A Conversation With Folkdays

I discovered the fair-trade brand Folkdays during one of my many hours spent foraging the realms of the world wide web (here is the In Seven Days Around The Web feature with them). What straight away struck me as special was their approach to good design and style - it’s not often you come across fair-trade brands that do more than just offer fair-trade products. But it wasn’t just their clean design and beautiful items that made me look twice; on their website Folkdays introduce the artisan of each of their products, giving the brand a much more personal touch. Furthermore they give 10% of their sales profits back to the artisans, in order to enable them to improve their production facilities.

I met up with Lisa, the brand’s founder, and talked to her about Folkdays’ history, its future plans and why she thinks fair-trade fashion is an untapped market.

Situated in a beautiful old industrial building right in the centre of Kreuzberg, Berlin, the Folkdays office is a small but bright and beautiful space. Lisa tells me of the brand’s beginnings and her own background.

After studying political science and development economics at university, she worked for Oxfam and in management consultancy. Coming from an entrepreneurial family, she had always toyed with the idea of starting her own business and was aware that the fair-trade fashion sector was in serious need of a makeover.

Fast-forward to 2014 - Folkdays celebrated their first birthday just a month ago. Lisa tells me of the brand’s artisans and what they have achieved so far. With over 20 artisans from places like Laos, Turkey and Ecuador, Folkdays have managed to set up a network of craftsmen and -women from all over the world.

"The biggest challenge with starting a clothing line will be the sizing, so we're trying to focus on pieces that are simple."

Lisa has big plans: Next year she is hoping to present the brand’s first fashion line. At the moment, they only offer accessories and small interior items, like kilims from a small factory in Turkey and silk scarves from Cambodia. However, fashion has always been where Lisa was heading.

"I still don't buy much fair fashion, because I don't like most of the clothes on offer - the easiest way to avoid the issue is to buy vintage."

Trying to buy fair-trade clothing proves to be a difficult task. Being a pro in the field, she knows just about every cool fair-trade brand there is - and there aren't many. Lisa believes people don't buy fair-trade fashion unless it is also of good quality and design - something Folkdays certainly manages. Their well-designed website was recently featured by It’s Nice That, an online platform I greatly admire.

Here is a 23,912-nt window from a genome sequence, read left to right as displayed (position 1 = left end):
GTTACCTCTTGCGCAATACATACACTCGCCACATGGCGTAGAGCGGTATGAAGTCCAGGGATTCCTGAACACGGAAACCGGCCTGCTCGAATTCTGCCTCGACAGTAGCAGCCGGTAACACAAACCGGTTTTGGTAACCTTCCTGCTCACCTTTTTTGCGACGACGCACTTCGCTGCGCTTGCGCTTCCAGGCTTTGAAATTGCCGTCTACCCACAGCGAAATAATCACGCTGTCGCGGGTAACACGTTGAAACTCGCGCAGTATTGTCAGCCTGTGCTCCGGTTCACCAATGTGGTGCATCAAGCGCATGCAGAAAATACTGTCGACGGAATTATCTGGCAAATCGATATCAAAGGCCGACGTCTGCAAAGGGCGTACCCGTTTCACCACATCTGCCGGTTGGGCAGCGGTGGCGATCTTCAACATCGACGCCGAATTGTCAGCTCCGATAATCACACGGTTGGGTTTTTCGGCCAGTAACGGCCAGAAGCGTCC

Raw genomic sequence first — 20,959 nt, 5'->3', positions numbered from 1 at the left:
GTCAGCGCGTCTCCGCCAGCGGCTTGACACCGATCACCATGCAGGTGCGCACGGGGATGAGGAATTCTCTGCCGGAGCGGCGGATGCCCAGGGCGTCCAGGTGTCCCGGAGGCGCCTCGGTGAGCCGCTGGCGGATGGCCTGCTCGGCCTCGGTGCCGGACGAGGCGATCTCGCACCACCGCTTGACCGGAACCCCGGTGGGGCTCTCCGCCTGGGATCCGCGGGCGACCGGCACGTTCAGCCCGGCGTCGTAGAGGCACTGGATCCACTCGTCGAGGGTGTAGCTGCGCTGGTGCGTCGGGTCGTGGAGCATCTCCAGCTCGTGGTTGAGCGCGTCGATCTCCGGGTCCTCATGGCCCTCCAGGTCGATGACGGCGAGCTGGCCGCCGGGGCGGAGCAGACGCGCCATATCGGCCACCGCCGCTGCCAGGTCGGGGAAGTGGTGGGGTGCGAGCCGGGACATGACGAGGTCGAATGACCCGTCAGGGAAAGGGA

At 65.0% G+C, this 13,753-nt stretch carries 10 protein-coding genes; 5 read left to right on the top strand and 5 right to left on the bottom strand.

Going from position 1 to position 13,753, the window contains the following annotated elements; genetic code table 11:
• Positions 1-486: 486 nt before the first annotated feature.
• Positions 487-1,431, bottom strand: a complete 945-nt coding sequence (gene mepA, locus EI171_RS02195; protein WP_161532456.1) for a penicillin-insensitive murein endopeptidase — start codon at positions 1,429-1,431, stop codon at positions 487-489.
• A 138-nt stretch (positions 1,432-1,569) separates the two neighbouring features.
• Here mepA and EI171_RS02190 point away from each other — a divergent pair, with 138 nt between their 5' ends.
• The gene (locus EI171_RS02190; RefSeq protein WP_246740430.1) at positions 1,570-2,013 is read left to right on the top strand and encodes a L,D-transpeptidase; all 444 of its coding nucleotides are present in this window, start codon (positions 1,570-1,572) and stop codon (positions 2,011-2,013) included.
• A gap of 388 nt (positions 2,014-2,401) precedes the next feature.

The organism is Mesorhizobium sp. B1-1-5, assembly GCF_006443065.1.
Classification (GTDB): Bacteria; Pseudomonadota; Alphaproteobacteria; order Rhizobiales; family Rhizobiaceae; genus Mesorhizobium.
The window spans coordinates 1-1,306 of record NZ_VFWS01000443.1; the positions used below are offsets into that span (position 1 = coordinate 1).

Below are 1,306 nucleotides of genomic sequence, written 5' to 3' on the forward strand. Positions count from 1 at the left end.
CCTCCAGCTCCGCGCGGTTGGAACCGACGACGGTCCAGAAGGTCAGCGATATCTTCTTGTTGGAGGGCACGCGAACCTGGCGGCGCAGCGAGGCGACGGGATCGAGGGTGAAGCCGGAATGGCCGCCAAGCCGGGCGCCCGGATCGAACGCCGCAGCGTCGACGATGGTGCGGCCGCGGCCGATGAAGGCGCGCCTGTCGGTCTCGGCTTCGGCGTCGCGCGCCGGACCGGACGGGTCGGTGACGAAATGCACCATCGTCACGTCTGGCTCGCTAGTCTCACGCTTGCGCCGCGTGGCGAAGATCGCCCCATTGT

Lisa shows me some of the Folkdays products - especially their kilims take my fancy, the bright irregular patterns fascinate me. Produced by women from the town of Van, Turkey, they are a way for the women to translate their feelings into physical objects. Usually these "Tribal Conflict Carpets" would be given to friends, but Lisa liked them so much, that she chose to sell them on the Folkdays website. Every item is a one-off; a contrast between two colours and sharp edged shapes may indicate conflicts, while soft transitions and rounded shapes translate as the opposite. 

"We all tend to think that people living in the developing countries are behind the times. But when I visit my artisans, I find myself astounded at their knowledge, their craftsmanship. I'm in awe of all these cultures."

It's these stories that make Folkdays unique. Every single product tells a story, and while said stories often get lost in transit between the maker and the item's new owner, Lisa and her team make sure they don't. 

"I couldn't have done anything else."

Lisa and I talk for what feels like hours. Working for such a rewarding project and seeing your work impacting the lives of artisans must be incredible - it's certainly something that I would love to achieve one day. When I bring this up she smiles, there's never really been another option for her. 

I was wowed by Lisa and her project and will certainly be keeping up with Folkdays in the future. If you haven't already, please do take a look at their lovely website

Lilly Wolf